Science and the Life-World: Essays on Husserl's 'Crisis of European Sciences'

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David Hyder and Hans-Jörg Rheinberger (eds.), Science and the Life-World: Essays on Husserl's 'Crisis of European Sciences', Stanford UP, 2010, 245 pp., $60.00 (hbk), ISBN 9780804756044.

Reviewed by Ronald McIntyre, California State University, Northridge



This collection of essays addresses themes in Husserl’s last work, the unfinished Crisis of the European Sciences, written in the years 1934-37. (The Crisis as we now have it, including several important appendices, was not published until 1954, although the first two parts were published in 1936 and the influential appendix called “The Origin of Geometry” in 1939.)

In relation to Husserl’s earlier work the Crisis includes a number of new themes, or themes newly emphasized and developed, that are important not only to phenomenologists but also to philosophers and historians of science. Perhaps the central notion in the Crisis — and certainly the most famous — is what Husserl calls the "Lebenswelt," the “life-world.” The life-world is key to Husserl’s account of what he sees as “the crisis” of the European sciences and its diagnosis. This account leads Husserl to articulate a conception of “Europe” defined by the ideal of rationality and the universality of knowledge, and of the history of European science and mathematics since the time of the ancient Greeks as a pursuit guided by this ideal. The pursuit would seem to have reached its goal with the advent of what Husserl calls “Galilean science,” in which nature is described in terms of purely objective, mathematical laws. But Husserl sees this victory as Pyrrhic, for reasons I will discuss shortly. The Crisis also introduces a new emphasis on “historicity”: Husserl explicitly recognizes science as an historical cultural product, and his analysis of its current state leads him to an unusual kind of search for the life-world “origins” of formal geometry and mathematical natural science — a search that is partly “historical” and partly “ahistorical” or conceptual.

These are the main themes addressed in the twelve essays the volume comprises. David Hyder’s “Introduction,” which gives a helpful overview of each of the essays and their relations to one another, groups the essays under three main headings: Husserl’s theory of science and the notion of the life-world (essays by David Woodruff Smith, Dagfinn Føllesdal, Ulrich Majer, and Ian Hacking), the theory of history implicit in the Crisis (David Carr, Michael Friedman, Rodolphe Gasché, Eva-Marie Engelen, and Michael Hampe), and the dissemination and application of Husserl’s theory of science in the Crisis (Hans-Jörg Rheinberger, David Hyder, and Friedrich Steinle). However, as is characteristic of Husserl’s work, all of the themes of the Crisis are interrelated, and each of the essays overflows whatever area one might assign it to. I will discuss them in relation to the themes I noted above.

The first two essays, Smith’s and Føllesdal’s, situate the Crisis within Husserl’s phenomenology generally. Smith gives an account of Husserl’s conception of theory, and Føllesdal provides a brief overview of some of Husserl’s key concepts: intentionality, the “noema,” evidence, constitution, horizon, intersubjectivity, and the life-world. Both see the Crisis as a development of, but not a substantive break from, Husserl’s earlier views. Føllesdal, Smith, and Friedman see the life-world as essentially what Husserl in Ideas, I (1913) characterized as the world of the “natural attitude.” I think the assimilation of these two notions is helpful in understanding not only the life-world in the Crisis but also the world of the natural attitude in Ideas, I. Among the other essayists, Engelen is the only explicit dissenter, asserting that the “concept of a life-world differs from his [Husserl’s] other works in that it is the natural world” (p. 142). But she doesn’t explain how she would distinguish the “natural world” from the “world of the natural attitude.”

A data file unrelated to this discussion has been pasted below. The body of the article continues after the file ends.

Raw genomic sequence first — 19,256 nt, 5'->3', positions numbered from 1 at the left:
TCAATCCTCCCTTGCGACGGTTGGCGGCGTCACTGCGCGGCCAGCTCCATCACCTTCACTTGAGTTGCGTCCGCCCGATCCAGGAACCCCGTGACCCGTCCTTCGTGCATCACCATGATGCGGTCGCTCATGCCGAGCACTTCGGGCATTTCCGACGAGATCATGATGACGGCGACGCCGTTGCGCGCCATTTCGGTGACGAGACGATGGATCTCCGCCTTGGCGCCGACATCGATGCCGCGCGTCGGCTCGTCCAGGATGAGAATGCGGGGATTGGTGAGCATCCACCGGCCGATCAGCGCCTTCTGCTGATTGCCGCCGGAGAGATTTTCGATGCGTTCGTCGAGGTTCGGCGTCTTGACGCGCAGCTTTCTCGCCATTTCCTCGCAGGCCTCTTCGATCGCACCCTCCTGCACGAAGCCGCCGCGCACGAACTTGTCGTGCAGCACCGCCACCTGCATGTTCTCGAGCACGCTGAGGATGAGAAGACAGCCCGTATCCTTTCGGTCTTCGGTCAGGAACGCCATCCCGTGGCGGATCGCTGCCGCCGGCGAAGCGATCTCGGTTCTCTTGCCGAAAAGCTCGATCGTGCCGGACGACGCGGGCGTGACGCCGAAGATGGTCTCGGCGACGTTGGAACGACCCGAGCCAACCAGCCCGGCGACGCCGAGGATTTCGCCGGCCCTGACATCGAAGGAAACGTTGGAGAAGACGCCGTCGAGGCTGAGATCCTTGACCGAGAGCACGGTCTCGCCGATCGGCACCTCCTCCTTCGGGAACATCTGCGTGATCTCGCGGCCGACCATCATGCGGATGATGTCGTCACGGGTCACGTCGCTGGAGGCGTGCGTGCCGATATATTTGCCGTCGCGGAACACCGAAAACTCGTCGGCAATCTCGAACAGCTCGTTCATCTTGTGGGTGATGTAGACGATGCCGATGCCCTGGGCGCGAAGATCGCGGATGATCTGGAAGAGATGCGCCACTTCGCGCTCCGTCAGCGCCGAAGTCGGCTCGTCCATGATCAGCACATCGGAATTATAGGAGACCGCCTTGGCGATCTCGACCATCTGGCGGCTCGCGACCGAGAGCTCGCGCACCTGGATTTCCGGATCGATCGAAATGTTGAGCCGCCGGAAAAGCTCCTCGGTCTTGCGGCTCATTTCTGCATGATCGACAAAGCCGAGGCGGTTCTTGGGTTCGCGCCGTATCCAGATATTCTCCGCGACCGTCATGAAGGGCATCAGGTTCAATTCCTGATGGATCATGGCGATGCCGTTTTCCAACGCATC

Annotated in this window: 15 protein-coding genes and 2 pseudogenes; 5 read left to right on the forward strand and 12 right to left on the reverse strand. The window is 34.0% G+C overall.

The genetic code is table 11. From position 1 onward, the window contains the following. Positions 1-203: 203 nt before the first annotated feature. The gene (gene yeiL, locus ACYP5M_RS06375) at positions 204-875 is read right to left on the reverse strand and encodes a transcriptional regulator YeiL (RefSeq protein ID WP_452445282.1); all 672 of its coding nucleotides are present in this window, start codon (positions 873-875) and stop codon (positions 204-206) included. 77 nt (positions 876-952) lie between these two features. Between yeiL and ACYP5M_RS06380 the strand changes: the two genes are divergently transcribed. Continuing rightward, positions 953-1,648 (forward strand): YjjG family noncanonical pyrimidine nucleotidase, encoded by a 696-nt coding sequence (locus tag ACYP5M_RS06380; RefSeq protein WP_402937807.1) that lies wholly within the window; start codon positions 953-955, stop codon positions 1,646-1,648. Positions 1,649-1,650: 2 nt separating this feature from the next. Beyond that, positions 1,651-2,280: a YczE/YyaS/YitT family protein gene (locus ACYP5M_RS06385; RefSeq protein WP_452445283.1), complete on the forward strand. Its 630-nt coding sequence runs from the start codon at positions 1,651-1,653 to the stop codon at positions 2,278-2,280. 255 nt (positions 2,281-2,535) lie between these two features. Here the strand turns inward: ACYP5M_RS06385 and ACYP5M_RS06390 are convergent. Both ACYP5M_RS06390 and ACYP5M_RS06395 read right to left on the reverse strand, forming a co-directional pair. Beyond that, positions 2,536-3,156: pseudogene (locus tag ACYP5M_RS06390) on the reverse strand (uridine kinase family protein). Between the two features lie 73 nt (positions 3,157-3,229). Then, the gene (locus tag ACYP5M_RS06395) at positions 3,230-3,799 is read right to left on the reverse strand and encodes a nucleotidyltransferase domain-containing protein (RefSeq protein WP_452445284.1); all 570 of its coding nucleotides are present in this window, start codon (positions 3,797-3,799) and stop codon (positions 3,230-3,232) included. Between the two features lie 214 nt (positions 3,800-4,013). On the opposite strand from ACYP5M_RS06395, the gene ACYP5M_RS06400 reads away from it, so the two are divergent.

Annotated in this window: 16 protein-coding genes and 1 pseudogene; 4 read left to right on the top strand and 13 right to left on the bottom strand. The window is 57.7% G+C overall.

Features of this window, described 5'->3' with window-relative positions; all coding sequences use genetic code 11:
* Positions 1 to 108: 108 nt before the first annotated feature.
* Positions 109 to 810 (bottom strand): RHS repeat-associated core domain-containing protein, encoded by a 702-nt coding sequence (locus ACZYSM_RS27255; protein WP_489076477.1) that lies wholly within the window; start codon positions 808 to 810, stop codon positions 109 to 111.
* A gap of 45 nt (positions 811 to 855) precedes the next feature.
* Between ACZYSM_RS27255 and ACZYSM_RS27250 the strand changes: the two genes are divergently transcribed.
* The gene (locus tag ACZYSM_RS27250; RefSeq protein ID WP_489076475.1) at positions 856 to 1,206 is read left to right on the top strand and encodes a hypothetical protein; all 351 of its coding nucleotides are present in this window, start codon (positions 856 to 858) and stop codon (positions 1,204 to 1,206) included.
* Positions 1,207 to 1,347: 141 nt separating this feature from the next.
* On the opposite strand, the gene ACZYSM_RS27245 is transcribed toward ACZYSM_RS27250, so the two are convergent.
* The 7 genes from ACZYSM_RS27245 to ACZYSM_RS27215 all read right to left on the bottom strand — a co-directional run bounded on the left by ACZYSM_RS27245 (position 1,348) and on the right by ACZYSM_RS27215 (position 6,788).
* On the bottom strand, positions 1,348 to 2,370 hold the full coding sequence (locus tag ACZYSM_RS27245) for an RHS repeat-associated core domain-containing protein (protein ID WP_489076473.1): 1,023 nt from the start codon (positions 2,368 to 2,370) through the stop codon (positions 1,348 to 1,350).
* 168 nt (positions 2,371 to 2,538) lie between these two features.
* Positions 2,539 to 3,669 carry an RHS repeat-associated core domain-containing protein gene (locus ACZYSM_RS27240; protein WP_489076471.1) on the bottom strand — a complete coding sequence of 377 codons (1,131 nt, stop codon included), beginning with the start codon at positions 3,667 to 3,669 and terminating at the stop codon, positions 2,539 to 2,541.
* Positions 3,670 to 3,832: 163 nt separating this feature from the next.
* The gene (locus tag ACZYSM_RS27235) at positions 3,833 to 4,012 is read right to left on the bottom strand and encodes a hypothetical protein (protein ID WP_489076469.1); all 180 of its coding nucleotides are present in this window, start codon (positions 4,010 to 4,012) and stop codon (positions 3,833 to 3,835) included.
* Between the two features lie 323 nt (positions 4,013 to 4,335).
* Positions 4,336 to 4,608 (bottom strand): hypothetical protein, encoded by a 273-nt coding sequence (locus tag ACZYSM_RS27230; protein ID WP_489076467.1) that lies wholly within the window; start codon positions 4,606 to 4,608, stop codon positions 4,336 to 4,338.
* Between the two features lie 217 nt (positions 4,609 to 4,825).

There is a notable difference between the Crisis and the earlier works, though, as Engelen and Friedman point out. In Ideas, I, for example, Husserl proposes to “epoché” the life-world (i.e., to abstain from the ontological commitments of the natural attitude) in order to inaugurate the “transcendental” attitude and launch the discipline of transcendental phenomenology. In the Crisis, he proposes to epoché the world of mathematical science (abstaining from its theoretical commitments) in order to examine the life-world itself, with the immediate goal of understanding the relations between the two. Friedman, though, sees that Husserl’s larger goal remains the same: to establish transcendental phenomenology by examining the life-world itself from the transcendental standpoint. This new way of reaching transcendental phenomenology, Friedman notes, differs from Husserl’s earlier “Cartesian” approach — at least in emphasis — in being non-foundationally motivated, and the transcendental standpoint achieved in the Crisis is explicitly both intersubjective and historically situated.

Two features are definitive of the life-world as Husserl himself characterizes it: it is “pre-given” and “pre-theoretical.” In the Crisis Husserl emphasizes the fact that we can engage the world from many different standpoints or “attitudes”: the theoretical, “naturalistic,” standpoint of natural science — not to be confused with the “natural” attitude of Ideas, I — is but one. (Others include the arithmetical standpoint, characterized in Ideas, I, and the “personalistic” attitude, characterized in Ideas, II. On the later, see Carr, p. 90.) Husserl’s most important point here, which I think is not explicitly made in the present collection, is that the standpoint or attitude that gives us the life-world (whether the same as the natural attitude of Ideas, I or not) is not just another one of the various possible standpoints on the world. Husserl’s view is that the world must first be given to us, experienced by us, in some “natural,” pre-theoretical, way and that only on the basis of that pre-given world can we adopt more specific standpoints from which we may examine the world. (See Crisis, §34e.)